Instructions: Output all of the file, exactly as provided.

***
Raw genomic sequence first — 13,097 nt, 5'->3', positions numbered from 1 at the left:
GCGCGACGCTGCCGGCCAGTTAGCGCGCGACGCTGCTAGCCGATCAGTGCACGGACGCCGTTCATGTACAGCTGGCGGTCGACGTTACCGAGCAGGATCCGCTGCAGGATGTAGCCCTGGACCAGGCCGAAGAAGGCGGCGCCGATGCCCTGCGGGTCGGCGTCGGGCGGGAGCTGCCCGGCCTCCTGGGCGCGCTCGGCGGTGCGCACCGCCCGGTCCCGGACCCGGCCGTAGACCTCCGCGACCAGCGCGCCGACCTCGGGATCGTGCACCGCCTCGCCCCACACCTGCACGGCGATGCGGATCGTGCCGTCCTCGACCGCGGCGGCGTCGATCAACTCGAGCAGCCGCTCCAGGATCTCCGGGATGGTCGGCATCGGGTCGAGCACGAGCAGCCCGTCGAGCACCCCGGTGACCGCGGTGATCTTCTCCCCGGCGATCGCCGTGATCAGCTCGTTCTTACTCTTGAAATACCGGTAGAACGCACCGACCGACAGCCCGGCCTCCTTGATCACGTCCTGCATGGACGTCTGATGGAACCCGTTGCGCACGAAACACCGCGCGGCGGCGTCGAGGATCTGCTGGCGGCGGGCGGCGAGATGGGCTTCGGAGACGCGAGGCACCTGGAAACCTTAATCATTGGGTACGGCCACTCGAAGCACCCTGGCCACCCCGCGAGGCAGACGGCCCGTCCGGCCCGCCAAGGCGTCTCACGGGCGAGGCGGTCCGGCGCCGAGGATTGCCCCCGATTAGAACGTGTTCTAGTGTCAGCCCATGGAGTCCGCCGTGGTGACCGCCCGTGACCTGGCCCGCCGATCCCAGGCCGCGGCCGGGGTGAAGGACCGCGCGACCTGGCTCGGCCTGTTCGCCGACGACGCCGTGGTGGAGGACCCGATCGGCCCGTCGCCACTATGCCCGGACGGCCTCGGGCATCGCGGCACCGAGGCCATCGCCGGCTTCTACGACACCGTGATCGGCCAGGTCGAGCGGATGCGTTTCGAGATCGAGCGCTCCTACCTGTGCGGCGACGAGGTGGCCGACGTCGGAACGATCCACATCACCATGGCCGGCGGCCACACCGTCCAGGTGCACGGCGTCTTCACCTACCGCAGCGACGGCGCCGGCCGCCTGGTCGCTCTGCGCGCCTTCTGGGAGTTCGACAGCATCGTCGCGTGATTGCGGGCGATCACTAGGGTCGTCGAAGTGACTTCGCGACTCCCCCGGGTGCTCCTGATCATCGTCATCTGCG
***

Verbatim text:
Raw genomic sequence first — 13,097 nt, 5'->3', positions numbered from 1 at the left:
GCGCGACGCTGCCGGCCAGTTAGCGCGCGACGCTGCTAGCCGATCAGTGCACGGACGCCGTTCATGTACAGCTGGCGGTCGACGTTACCGAGCAGGATCCGCTGCAGGATGTAGCCCTGGACCAGGCCGAAGAAGGCGGCGCCGATGCCCTGCGGGTCGGCGTCGGGCGGGAGCTGCCCGGCCTCCTGGGCGCGCTCGGCGGTGCGCACCGCCCGGTCCCGGACCCGGCCGTAGACCTCCGCGACCAGCGCGCCGACCTCGGGATCGTGCACCGCCTCGCCCCACACCTGCACGGCGATGCGGATCGTGCCGTCCTCGACCGCGGCGGCGTCGATCAACTCGAGCAGCCGCTCCAGGATCTCCGGGATGGTCGGCATCGGGTCGAGCACGAGCAGCCCGTCGAGCACCCCGGTGACCGCGGTGATCTTCTCCCCGGCGATCGCCGTGATCAGCTCGTTCTTACTCTTGAAATACCGGTAGAACGCACCGACCGACAGCCCGGCCTCCTTGATCACGTCCTGCATGGACGTCTGATGGAACCCGTTGCGCACGAAACACCGCGCGGCGGCGTCGAGGATCTGCTGGCGGCGGGCGGCGAGATGGGCTTCGGAGACGCGAGGCACCTGGAAACCTTAATCATTGGGTACGGCCACTCGAAGCACCCTGGCCACCCCGCGAGGCAGACGGCCCGTCCGGCCCGCCAAGGCGTCTCACGGGCGAGGCGGTCCGGCGCCGAGGATTGCCCCCGATTAGAACGTGTTCTAGTGTCAGCCCATGGAGTCCGCCGTGGTGACCGCCCGTGACCTGGCCCGCCGATCCCAGGCCGCGGCCGGGGTGAAGGACCGCGCGACCTGGCTCGGCCTGTTCGCCGACGACGCCGTGGTGGAGGACCCGATCGGCCCGTCGCCACTATGCCCGGACGGCCTCGGGCATCGCGGCACCGAGGCCATCGCCGGCTTCTACGACACCGTGATCGGCCAGGTCGAGCGGATGCGTTTCGAGATCGAGCGCTCCTACCTGTGCGGCGACGAGGTGGCCGACGTCGGAACGATCCACATCACCATGGCCGGCGGCCACACCGTCCAGGTGCACGGCGTCTTCACCTACCGCAGCGACGGCGCCGGCCGCCTGGTCGCTCTGCGCGCCTTCTGGGAGTTCGACAGCATCGTCGCGTGATTGCGGGCGATCACTAGGGTCGTCGAAGTGACTTCGCGACTCCCCCGGGTGCTCCTGATCATCGTCATCTGCG